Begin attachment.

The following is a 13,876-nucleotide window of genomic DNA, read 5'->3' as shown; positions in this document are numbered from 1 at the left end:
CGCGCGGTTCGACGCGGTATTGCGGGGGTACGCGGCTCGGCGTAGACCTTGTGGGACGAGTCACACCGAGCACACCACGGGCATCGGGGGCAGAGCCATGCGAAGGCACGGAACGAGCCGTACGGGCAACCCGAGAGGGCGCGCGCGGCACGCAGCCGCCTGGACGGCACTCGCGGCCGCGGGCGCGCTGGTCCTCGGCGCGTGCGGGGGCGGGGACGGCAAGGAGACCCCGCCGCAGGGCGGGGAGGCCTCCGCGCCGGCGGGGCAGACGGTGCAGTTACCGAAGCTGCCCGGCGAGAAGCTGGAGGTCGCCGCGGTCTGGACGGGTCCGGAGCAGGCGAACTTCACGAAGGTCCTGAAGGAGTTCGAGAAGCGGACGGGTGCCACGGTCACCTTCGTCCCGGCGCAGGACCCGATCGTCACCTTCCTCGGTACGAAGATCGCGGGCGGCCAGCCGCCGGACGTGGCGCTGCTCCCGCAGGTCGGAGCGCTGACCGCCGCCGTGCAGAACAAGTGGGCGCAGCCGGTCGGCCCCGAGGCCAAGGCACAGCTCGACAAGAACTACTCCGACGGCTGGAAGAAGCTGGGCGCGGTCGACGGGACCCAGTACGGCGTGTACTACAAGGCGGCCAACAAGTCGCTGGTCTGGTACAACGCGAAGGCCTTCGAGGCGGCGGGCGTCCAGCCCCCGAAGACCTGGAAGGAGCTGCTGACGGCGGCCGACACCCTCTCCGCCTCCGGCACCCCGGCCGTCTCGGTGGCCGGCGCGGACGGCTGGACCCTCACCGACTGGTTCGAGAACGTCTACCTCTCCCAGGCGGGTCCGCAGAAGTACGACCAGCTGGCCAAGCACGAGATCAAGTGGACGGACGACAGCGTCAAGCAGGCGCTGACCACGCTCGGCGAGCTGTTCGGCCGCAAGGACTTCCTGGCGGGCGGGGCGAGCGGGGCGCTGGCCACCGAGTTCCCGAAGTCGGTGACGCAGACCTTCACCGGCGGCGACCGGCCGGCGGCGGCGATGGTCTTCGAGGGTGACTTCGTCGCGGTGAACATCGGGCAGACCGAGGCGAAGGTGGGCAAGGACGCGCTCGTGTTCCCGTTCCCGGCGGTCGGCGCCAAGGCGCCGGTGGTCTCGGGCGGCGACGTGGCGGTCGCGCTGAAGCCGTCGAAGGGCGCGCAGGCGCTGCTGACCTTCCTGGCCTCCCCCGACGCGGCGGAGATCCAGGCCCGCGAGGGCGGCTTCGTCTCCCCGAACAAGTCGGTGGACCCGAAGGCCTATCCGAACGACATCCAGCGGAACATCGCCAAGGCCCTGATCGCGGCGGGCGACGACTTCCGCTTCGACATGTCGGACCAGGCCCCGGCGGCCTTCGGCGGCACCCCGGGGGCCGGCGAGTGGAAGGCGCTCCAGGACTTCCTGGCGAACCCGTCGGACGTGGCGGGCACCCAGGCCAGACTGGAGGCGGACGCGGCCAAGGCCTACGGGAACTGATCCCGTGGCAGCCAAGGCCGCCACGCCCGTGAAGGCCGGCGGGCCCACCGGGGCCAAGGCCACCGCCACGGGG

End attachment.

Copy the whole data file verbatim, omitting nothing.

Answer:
The following is a 13,876-nucleotide window of genomic DNA, read 5'->3' as shown; positions in this document are numbered from 1 at the left end:
CGCGCGGTTCGACGCGGTATTGCGGGGGTACGCGGCTCGGCGTAGACCTTGTGGGACGAGTCACACCGAGCACACCACGGGCATCGGGGGCAGAGCCATGCGAAGGCACGGAACGAGCCGTACGGGCAACCCGAGAGGGCGCGCGCGGCACGCAGCCGCCTGGACGGCACTCGCGGCCGCGGGCGCGCTGGTCCTCGGCGCGTGCGGGGGCGGGGACGGCAAGGAGACCCCGCCGCAGGGCGGGGAGGCCTCCGCGCCGGCGGGGCAGACGGTGCAGTTACCGAAGCTGCCCGGCGAGAAGCTGGAGGTCGCCGCGGTCTGGACGGGTCCGGAGCAGGCGAACTTCACGAAGGTCCTGAAGGAGTTCGAGAAGCGGACGGGTGCCACGGTCACCTTCGTCCCGGCGCAGGACCCGATCGTCACCTTCCTCGGTACGAAGATCGCGGGCGGCCAGCCGCCGGACGTGGCGCTGCTCCCGCAGGTCGGAGCGCTGACCGCCGCCGTGCAGAACAAGTGGGCGCAGCCGGTCGGCCCCGAGGCCAAGGCACAGCTCGACAAGAACTACTCCGACGGCTGGAAGAAGCTGGGCGCGGTCGACGGGACCCAGTACGGCGTGTACTACAAGGCGGCCAACAAGTCGCTGGTCTGGTACAACGCGAAGGCCTTCGAGGCGGCGGGCGTCCAGCCCCCGAAGACCTGGAAGGAGCTGCTGACGGCGGCCGACACCCTCTCCGCCTCCGGCACCCCGGCCGTCTCGGTGGCCGGCGCGGACGGCTGGACCCTCACCGACTGGTTCGAGAACGTCTACCTCTCCCAGGCGGGTCCGCAGAAGTACGACCAGCTGGCCAAGCACGAGATCAAGTGGACGGACGACAGCGTCAAGCAGGCGCTGACCACGCTCGGCGAGCTGTTCGGCCGCAAGGACTTCCTGGCGGGCGGGGCGAGCGGGGCGCTGGCCACCGAGTTCCCGAAGTCGGTGACGCAGACCTTCACCGGCGGCGACCGGCCGGCGGCGGCGATGGTCTTCGAGGGTGACTTCGTCGCGGTGAACATCGGGCAGACCGAGGCGAAGGTGGGCAAGGACGCGCTCGTGTTCCCGTTCCCGGCGGTCGGCGCCAAGGCGCCGGTGGTCTCGGGCGGCGACGTGGCGGTCGCGCTGAAGCCGTCGAAGGGCGCGCAGGCGCTGCTGACCTTCCTGGCCTCCCCCGACGCGGCGGAGATCCAGGCCCGCGAGGGCGGCTTCGTCTCCCCGAACAAGTCGGTGGACCCGAAGGCCTATCCGAACGACATCCAGCGGAACATCGCCAAGGCCCTGATCGCGGCGGGCGACGACTTCCGCTTCGACATGTCGGACCAGGCCCCGGCGGCCTTCGGCGGCACCCCGGGGGCCGGCGAGTGGAAGGCGCTCCAGGACTTCCTGGCGAACCCGTCGGACGTGGCGGGCACCCAGGCCAGACTGGAGGCGGACGCGGCCAAGGCCTACGGGAACTGATCCCGTGGCAGCCAAGGCCGCCACGCCCGTGAAGGCCGGCGGGCCCACCGGGGCCAAGGCCACCGCCACGGGG